On March 25, Governor Brisbane wrote about the discoveries of Hovell and Hume in a letter to England. He said that he was going to send a ship to Western Port to have it explored. His successor, Governor Ralph Darling, towards the end of 1826, sent an expedition led by Captain Wright to Western Port. Hovell went with this expedition, and his mistake in longitude was soon discovered. Hovell explored the land around Western Port and to the north. Near the coast at Cape Paterson he discovered "great quantities of very fine coal". This was the first discovery of coal in Victoria. Hovell was away 5 months on this expedition. He tried during the next 10 years to obtain some special reward from the government. He had already got 1,200 acres (5 km2) for the trip with Hume, and 1,280 acres (5 km2) for the trip to Western Port. He did not think this was enough.
Later life[change | change source]
He spent the rest of his life at his farm at Goulburn, New South Wales. He married Sophia Wilkinson in 1848. In December 1853, Hovell was special guest at a public dinner in Geelong, Victoria. His speech was reported in some of the newspapers. Hume thought that Hovell tried to claim all the credit for their joint expedition. This led to a long and bitter public fight between the two men. A full report of the speech shows that Hume was wrong. Hume was an experienced leader in the bush. Hovell was well-educated with a friendly character. During their expedition they worked well together. They were responsible for an important piece of exploration. Hovell's discovery of coal during his visit to Western Port was also important. Hovell died in Sydney on November 9 1875, and was buried at Goulburn. In 1877 his widow left £6000 to the University of Sydney as a memorial of him, which was used to start the William Hilton Hovell lectureship on geology and physical geography.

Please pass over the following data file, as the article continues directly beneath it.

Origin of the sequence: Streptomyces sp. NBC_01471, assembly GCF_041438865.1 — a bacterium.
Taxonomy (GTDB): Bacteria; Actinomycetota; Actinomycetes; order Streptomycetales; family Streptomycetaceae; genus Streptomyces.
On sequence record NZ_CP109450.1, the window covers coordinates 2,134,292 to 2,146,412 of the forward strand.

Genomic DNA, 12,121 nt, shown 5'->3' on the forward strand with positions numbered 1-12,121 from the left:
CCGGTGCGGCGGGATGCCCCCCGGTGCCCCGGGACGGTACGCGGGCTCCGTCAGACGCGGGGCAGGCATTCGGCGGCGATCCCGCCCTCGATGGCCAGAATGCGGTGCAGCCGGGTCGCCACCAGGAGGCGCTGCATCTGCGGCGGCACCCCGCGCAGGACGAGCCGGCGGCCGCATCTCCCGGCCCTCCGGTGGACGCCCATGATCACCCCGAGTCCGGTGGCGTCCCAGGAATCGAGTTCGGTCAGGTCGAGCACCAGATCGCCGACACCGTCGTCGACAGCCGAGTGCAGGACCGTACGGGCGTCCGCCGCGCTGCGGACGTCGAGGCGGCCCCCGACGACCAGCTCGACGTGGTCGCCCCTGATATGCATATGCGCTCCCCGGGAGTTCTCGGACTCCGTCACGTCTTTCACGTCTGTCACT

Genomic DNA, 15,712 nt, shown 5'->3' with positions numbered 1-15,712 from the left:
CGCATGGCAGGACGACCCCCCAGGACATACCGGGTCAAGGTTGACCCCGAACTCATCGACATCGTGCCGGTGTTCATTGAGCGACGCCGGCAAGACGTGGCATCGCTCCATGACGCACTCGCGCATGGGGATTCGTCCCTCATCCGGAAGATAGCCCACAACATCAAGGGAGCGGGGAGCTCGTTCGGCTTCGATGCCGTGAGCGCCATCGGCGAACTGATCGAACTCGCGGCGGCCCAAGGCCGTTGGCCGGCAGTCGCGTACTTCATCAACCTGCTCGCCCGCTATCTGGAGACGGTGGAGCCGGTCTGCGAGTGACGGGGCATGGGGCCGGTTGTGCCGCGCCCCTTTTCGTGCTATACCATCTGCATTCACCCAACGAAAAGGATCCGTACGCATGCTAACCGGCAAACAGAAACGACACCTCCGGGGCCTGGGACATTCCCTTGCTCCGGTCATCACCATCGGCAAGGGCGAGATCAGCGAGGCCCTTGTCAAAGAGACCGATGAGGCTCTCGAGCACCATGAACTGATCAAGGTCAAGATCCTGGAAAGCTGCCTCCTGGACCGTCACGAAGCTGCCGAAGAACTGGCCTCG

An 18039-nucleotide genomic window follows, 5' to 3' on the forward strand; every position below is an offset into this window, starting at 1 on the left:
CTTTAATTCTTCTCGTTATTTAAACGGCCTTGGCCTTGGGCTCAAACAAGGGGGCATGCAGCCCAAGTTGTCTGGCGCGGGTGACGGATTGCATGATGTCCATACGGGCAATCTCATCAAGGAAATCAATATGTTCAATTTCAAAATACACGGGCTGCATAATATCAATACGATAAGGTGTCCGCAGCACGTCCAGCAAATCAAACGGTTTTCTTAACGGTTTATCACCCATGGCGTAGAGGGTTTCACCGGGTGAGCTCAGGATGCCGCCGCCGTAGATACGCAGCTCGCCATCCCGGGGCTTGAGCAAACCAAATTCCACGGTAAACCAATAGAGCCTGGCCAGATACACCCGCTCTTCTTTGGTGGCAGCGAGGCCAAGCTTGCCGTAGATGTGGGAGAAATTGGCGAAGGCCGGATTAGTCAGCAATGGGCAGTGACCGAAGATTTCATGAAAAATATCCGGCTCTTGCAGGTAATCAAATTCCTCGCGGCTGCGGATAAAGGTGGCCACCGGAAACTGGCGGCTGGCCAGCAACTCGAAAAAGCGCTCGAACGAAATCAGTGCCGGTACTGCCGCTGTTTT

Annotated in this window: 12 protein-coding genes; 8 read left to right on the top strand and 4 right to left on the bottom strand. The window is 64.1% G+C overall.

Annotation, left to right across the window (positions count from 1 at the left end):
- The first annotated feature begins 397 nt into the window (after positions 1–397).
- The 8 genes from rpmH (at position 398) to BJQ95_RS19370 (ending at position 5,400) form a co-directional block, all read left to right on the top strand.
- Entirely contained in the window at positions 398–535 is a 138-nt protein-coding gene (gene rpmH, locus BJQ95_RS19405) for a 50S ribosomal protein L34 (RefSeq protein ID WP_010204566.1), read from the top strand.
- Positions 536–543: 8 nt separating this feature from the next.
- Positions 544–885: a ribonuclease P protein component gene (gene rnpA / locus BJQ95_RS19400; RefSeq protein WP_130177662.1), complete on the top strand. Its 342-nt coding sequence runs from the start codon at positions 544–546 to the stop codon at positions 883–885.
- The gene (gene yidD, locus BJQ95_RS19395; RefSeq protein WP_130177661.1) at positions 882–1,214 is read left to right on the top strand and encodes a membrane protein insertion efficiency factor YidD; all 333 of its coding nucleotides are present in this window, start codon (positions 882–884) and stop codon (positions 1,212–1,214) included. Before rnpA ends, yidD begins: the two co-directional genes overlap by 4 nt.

Recognition[change | change source]
In 1922 a group was started in Melbourne to celebrate the centenary (100 years) of the expedition. Along the path of the expedition 37 memorials were built in Victoria. A dam was built on the King River near Cheshunt, Victoria in 1973. This formed Lake William Hovell. It supplies water for crops, vineyards and farms along the King River from Cheshunt to Wangaratta. A River Redgum tree Eucalyptus camaldulensis at Albury still has the mark Hovell made in 1824. He carved the words "Hovell NovR17/24" into the tree. The tree has been cloned so its genes can be kept for the future. An iron treasure chest, made in Germany in about 1660, and owned by Hovell is now in the Powerhouse Museum in Sydney. The Hume and Hovell Walking Track has been made, following the explorers path from Yass to Albury.
Other pages[change | change source]
References[change | change source]
- T. M. Perry (1966). "Hovell, William Hilton (1786 - 1875)". Australian Dictionary of Biography, Volume 1. MUP. pp. pp 556–557. Retrieved 2007-09-07.
- Historical Records of Australia, ser. III, vol. V. pp. pg. 855.
- Historical Records of Australia, ser. I, vol. XIV. pp. pp. 725–9.
- "The Hume and Hovell Expedition pass through Tatong". Tatong Heritage Group. Retrieved 2008-08-13.
- "Lake William Hovell". Goullburn Murray Water Resources. Retrieved 2008-08-13.
- "Cloning resurrects ailing Hovell tree". News in Science. Retrieved 2008-08-13.
- "Old iron treasure chest" (Powerhouse Museum collection). Retrieved 2008-08-13.
- "Hume and Hovell Walking Track". Heart of the Country. Retrieved 2008-08-13.